Leeds charity raising awareness of sleep problems facing people with multiple sclerosis

People living with multiple sclerosis are facing complications caused by fatigue and insomnia which are not always properly recognised by medics, a charity has warned.

Tuesday, 19th February 2019, 8:48 am
Updated Tuesday, 19th February 2019, 9:02 am

Shift MS, a Leeds-based support organisation which runs online forums where people with the condition can share their experiences, is planning to make a film to raise awareness of the issue.

The charity, founded by George Pepper, of Headingley, who was diagnosed with MS in 2004, is inviting people affected by disruption to their sleep patterns to take part.

Mr Pepper explained that there were different causes of ‘primary’ and ‘secondary’ fatigue in people with MS, an autoimmune condition which disrupts nerve signals from the brain.

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He said: “It’s something we hear a lot about on our forums, people talking about the issues they are having with lack of sleep. Primary fatigue is caused by MS. The nerve messages have to work harder and it takes more energy.

“Secondary fatigue is caused by the effects of living with MS. Issues with pain and depression can lead to fatigue, and people living with bowel dysfunction having to get up in the night.”

Shift MS hopes to help those with the condition understand their sleep-related symptoms and discuss them with their doctor.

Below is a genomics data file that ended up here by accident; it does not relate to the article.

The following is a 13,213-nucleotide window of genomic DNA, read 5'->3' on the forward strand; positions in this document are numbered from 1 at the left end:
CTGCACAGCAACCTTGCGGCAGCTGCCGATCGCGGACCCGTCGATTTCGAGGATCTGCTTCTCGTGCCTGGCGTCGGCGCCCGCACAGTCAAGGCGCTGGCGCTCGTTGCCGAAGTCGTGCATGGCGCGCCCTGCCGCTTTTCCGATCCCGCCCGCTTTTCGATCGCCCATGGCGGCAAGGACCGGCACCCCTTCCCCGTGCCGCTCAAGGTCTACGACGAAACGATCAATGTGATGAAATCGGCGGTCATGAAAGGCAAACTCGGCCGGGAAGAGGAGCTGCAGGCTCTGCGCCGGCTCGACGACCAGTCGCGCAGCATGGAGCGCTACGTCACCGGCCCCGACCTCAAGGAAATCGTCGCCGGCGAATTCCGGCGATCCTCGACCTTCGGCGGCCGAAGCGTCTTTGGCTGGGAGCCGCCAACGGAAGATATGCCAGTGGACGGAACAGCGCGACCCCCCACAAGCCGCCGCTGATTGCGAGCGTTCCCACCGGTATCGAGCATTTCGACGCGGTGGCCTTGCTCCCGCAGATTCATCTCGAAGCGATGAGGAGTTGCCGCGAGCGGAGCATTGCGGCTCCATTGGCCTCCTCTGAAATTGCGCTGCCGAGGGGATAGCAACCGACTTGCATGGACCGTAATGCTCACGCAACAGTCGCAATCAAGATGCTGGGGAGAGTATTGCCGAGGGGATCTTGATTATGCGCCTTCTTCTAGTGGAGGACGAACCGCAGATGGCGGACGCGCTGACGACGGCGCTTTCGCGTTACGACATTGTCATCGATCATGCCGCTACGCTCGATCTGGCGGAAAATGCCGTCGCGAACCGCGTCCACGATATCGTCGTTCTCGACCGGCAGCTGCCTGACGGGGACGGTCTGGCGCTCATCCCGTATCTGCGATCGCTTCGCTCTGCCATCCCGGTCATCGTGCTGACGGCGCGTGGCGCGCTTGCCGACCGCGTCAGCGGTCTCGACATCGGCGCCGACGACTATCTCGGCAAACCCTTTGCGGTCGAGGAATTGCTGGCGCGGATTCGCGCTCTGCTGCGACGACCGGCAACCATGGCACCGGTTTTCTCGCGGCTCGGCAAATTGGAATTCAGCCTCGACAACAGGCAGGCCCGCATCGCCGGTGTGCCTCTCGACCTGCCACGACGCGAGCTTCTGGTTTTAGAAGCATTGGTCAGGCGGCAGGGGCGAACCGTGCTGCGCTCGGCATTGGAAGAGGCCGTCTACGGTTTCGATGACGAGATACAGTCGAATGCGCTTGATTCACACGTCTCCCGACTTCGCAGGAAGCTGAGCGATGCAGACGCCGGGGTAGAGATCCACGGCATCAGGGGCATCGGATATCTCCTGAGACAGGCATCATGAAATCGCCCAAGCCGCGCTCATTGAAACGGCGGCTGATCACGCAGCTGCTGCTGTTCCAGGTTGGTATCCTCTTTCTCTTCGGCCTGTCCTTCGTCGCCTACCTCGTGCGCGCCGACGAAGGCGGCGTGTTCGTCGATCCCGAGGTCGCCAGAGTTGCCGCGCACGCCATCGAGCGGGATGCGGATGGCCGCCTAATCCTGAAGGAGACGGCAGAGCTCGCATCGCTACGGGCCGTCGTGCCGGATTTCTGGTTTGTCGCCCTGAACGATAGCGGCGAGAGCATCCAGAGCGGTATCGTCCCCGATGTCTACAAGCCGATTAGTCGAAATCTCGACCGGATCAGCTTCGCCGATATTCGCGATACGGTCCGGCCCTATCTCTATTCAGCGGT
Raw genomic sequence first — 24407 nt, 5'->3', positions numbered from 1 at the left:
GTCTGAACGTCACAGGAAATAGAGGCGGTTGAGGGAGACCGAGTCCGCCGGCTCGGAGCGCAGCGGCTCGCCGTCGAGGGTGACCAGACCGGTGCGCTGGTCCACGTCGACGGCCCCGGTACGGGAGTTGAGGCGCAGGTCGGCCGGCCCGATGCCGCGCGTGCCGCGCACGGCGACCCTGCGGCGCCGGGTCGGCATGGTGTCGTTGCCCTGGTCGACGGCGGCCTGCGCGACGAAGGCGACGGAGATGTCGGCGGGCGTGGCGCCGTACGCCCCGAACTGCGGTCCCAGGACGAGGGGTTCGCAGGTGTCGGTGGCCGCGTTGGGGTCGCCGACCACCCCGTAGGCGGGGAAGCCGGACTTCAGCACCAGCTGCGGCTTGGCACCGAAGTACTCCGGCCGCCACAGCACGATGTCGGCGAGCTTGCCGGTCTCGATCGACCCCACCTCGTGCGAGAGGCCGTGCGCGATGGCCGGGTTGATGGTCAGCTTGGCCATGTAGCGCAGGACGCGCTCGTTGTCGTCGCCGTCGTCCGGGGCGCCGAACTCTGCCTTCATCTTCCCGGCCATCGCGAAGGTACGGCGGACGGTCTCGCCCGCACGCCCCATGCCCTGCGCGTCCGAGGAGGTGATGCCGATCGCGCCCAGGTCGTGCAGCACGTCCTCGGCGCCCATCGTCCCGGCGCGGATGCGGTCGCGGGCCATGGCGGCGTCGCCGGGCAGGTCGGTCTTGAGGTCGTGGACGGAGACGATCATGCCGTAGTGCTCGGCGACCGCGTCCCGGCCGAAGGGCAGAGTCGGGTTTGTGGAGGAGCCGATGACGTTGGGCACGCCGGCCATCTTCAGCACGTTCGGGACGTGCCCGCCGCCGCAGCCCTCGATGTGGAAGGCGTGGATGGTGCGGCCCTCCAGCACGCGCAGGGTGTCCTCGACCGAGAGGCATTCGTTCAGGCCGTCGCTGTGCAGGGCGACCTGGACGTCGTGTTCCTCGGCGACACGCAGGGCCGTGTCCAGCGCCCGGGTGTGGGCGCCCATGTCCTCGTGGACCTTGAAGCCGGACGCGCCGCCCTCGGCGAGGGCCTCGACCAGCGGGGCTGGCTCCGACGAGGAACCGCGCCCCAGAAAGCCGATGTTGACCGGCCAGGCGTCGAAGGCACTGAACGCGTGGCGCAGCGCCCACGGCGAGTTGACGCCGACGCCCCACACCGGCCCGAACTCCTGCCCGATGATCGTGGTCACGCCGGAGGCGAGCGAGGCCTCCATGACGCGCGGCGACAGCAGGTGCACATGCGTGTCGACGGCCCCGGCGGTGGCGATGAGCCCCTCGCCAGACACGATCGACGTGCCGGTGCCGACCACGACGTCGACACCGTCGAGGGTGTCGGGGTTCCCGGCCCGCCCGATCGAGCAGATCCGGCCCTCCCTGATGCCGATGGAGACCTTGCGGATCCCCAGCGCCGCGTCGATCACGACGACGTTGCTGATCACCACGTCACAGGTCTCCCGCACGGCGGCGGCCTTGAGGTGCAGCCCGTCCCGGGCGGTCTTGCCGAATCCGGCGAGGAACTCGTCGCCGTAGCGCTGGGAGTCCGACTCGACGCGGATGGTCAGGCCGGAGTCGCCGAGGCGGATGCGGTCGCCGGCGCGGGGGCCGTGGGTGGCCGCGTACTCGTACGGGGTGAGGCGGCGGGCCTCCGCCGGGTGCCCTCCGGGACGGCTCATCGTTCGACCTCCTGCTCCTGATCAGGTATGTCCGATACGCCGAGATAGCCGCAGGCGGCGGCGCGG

Mr Pepper said: “Often it goes unrecognised by healthcare professionals. But it heightens the impact of other symptoms.

“It’s about people with MS realising they are not alone with these issues, and that they should communicate them with healthcare professionals.”

More than 100,000 people in the UK have MS. The condition causes the body’s immune system to attack part of the brain and spinal cord called the myelin sheath, which surrounds the nerves and helps electrical signals travel around the body. Eight out of 10 people with multiple sclerosis have relapsing remitting MS, in which symptoms like pain, muscle spasms and problems with balance can come and go.

Primary progressive MS causes gradually worsening symptoms without periods of remission, although there can be periods of time when the effects stabilise.

While advances have been made in treatment the physical symptoms of MS, sleep problems and fatigue, along with related mental health issues, are not always understood, Mr Pepper said.

He added: “We are seeing the benefits of treatment. But there are mental health issues.”

People who want to take part in the film are invited to get in touch via the shift.ms website.

Mr Pepper said: “We want to capture people’s stories an bring them to life. We want it to be an honest portrayal of life with MS.”